For Subscribers

Going Private?

For companies tired of taking a beating in the market, deregistration may be a temporary shelter in the storm.

By C.J. Prince

Opinions expressed by Entrepreneur contributors are their own.

WebhireInc.'s stock was trading at 50 cents on Nasdaq when thecompany's executives decided they'd had enough pummeling onthe open market. The Lexington, Massachusetts, company wasn'tthe first to get fed up with the market's prolonged dry spell,but it wasn't just another late '90s flash-in-the-panstart-up, either. Webhire, which makes Web-based software forcompanies to manage their hiring processes, has been around since1982. Its financials were fairly solid: multiple straight quartersof positive cash flow and sales in the $14 million range. But itspitiful stock price and deflated market cap were enough to scareaway not just investors, but potential business partners andcustomers, too. At the same time, the company was spending roughly$400,000 per year on the document filing, legal work and auditsrequired of public companies. New Sarbanes-Oxley regulations wouldonly add to the bill.

Going totally private, though, would have cost a small fortuneas well, as it would have required the company to do either areverse split or a tender offer to buy back all outsider stock,notes Steve Allison, the company's CFO. "You need legaladvice and a fairness opinion from an investment bank, and thenthere's the cost of the transaction," he says, adding thatthe company would have had to pay a premium over the share price toavoid raising shareholder ire. "In these litigious days, youhave the danger of being sued."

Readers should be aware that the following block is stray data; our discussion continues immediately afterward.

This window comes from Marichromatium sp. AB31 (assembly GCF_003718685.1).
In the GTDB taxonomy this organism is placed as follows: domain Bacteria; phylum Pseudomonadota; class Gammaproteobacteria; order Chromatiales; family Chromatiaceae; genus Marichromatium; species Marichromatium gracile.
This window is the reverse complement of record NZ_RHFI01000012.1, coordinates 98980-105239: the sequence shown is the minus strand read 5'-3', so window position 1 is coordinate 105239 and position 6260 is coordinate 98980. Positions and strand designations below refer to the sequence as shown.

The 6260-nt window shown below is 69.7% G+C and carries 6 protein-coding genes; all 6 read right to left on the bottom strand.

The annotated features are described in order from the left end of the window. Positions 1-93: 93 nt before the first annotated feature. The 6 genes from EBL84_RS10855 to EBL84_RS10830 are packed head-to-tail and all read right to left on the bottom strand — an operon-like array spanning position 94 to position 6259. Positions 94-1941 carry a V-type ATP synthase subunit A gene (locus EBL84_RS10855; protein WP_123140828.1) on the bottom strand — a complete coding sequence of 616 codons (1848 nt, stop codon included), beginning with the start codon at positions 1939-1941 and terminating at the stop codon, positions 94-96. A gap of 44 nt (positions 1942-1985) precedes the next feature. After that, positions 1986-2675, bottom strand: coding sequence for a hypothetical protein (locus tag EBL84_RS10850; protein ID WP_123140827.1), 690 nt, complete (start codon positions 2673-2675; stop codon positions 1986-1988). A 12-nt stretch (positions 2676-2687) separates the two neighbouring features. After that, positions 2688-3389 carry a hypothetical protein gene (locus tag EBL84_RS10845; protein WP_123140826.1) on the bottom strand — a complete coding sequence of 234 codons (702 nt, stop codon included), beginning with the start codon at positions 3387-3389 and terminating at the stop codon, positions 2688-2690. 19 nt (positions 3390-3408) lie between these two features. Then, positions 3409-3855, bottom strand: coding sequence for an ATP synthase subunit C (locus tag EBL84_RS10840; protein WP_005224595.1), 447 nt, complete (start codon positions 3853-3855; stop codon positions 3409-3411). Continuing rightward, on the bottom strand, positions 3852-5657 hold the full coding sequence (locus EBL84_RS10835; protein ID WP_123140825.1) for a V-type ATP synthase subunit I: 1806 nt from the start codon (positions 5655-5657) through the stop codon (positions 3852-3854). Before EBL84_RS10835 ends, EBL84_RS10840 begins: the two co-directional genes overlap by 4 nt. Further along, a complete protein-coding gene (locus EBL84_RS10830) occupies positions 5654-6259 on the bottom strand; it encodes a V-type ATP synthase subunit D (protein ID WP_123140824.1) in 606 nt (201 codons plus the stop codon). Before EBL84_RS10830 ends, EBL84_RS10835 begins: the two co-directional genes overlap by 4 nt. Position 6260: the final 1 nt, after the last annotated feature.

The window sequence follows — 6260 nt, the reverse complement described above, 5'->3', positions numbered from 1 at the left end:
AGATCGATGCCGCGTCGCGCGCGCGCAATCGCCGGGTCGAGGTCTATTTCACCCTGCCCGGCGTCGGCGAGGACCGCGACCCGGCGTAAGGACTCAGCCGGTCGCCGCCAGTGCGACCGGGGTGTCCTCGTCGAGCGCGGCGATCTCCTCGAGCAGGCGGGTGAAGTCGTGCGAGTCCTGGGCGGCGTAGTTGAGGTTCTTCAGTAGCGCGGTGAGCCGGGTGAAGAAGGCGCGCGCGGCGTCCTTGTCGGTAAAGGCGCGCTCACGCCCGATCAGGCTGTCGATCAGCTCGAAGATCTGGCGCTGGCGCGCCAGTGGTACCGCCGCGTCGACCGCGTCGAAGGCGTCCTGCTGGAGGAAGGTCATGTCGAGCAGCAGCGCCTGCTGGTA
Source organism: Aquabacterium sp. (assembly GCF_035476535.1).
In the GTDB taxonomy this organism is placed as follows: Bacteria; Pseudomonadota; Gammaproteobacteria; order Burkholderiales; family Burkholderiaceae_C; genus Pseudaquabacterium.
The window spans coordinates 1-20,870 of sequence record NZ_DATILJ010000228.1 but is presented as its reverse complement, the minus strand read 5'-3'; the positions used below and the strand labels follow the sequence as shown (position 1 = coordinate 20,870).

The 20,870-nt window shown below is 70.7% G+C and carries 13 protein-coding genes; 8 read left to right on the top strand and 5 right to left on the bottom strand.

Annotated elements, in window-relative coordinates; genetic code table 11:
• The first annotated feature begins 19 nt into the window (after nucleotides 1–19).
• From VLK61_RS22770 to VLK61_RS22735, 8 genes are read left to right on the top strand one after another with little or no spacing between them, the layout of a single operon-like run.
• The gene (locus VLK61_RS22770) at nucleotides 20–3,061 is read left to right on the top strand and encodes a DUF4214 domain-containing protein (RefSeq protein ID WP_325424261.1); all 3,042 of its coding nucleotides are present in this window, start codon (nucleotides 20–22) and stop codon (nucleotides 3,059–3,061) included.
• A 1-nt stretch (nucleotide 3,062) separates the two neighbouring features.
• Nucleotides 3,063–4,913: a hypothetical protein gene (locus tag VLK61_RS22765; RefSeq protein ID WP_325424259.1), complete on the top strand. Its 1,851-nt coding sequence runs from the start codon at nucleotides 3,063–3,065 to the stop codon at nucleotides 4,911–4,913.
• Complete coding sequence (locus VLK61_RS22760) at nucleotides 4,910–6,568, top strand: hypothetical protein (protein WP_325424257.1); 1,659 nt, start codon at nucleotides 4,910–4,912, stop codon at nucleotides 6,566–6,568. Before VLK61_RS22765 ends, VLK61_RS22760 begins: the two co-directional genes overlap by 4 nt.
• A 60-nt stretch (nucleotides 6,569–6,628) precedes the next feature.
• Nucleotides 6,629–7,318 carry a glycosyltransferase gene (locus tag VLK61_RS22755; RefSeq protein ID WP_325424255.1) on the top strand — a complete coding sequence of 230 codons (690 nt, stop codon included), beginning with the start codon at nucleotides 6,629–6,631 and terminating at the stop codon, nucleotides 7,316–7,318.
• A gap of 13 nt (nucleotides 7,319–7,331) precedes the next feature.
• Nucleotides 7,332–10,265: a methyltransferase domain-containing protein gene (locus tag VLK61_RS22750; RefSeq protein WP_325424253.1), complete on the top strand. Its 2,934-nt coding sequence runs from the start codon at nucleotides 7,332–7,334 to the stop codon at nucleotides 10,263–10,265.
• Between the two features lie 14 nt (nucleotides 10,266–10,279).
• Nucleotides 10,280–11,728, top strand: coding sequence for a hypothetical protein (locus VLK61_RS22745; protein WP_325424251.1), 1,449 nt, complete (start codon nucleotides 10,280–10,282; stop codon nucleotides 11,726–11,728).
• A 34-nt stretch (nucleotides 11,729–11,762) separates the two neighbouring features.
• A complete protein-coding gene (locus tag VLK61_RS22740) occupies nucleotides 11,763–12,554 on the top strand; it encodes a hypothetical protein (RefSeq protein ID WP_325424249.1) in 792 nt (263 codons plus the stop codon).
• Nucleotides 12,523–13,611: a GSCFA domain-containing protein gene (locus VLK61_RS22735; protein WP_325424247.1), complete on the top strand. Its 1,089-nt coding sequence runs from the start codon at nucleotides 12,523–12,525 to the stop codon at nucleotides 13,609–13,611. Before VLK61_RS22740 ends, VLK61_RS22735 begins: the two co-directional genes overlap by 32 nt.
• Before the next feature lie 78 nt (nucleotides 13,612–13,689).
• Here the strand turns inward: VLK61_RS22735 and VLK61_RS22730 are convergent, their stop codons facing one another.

Continue reading this article — and all of our other premium content with Entrepreneur+

For just $5, you can get unlimited access to all Entrepreneur’s premium content. You’ll find:

  • Digestible insight on how to be a better entrepreneur and leader
  • Lessons for starting and growing a business from our expert network of CEOs and founders
  • Meaningful content to help you make sharper decisions
  • Business and life hacks to help you stay ahead of the curve

Related Topics

Editor's Pick

Everyone Wants to Get Close to Their Favorite Artist. Here's the Technology Making It a Reality — But Better.
The Highest-Paid, Highest-Profile People in Every Field Know This Communication Strategy
After Early Rejection From Publishers, This Author Self-Published Her Book and Sold More Than 500,000 Copies. Here's How She Did It.
Having Trouble Speaking Up in Meetings? Try This Strategy.
He Names Brands for Amazon, Meta and Forever 21, and Says This Is the Big Blank Space in the Naming Game
Business News

These Are the Most and Least Affordable Places to Retire in The U.S.

The Northeast and West Coast are the least affordable, while areas in the Mountain State region tend to be ideal for retirees on a budget.

Business News

I Live on a Cruise Ship for Half of the Year. Look Inside My 336-Square-Foot Cabin with Wraparound Balcony.

I live on a cruise ship with my husband, who works on it, for six months out of the year. Life at "home" can be tight. Here's what it's really like living on a cruise ship.

Business News

The 'Airbnbust' Proves the Wild West Days of Online Vacation Rentals Are Over

Airbnb recently reported that 2022 was its first profitable year ever. But the deluge of new listings foreshadowed an inevitable correction.

Business Solutions

Master Coding for Less Than $2 a Course with This Jam-Packed Bundle

Make coding understandable with this beginner-friendly coding bundle, now just $19.99.

Business News

'I Don't Feel Like It's Unreasonable': A-List Actor Refused Service At Hotspot For Not Following Dress Code

Academy Award-winning actor Russell Crowe had quite the afternoon after trying to stop at a Japanese steakhouse in Melbourne, Australia following a game of tennis.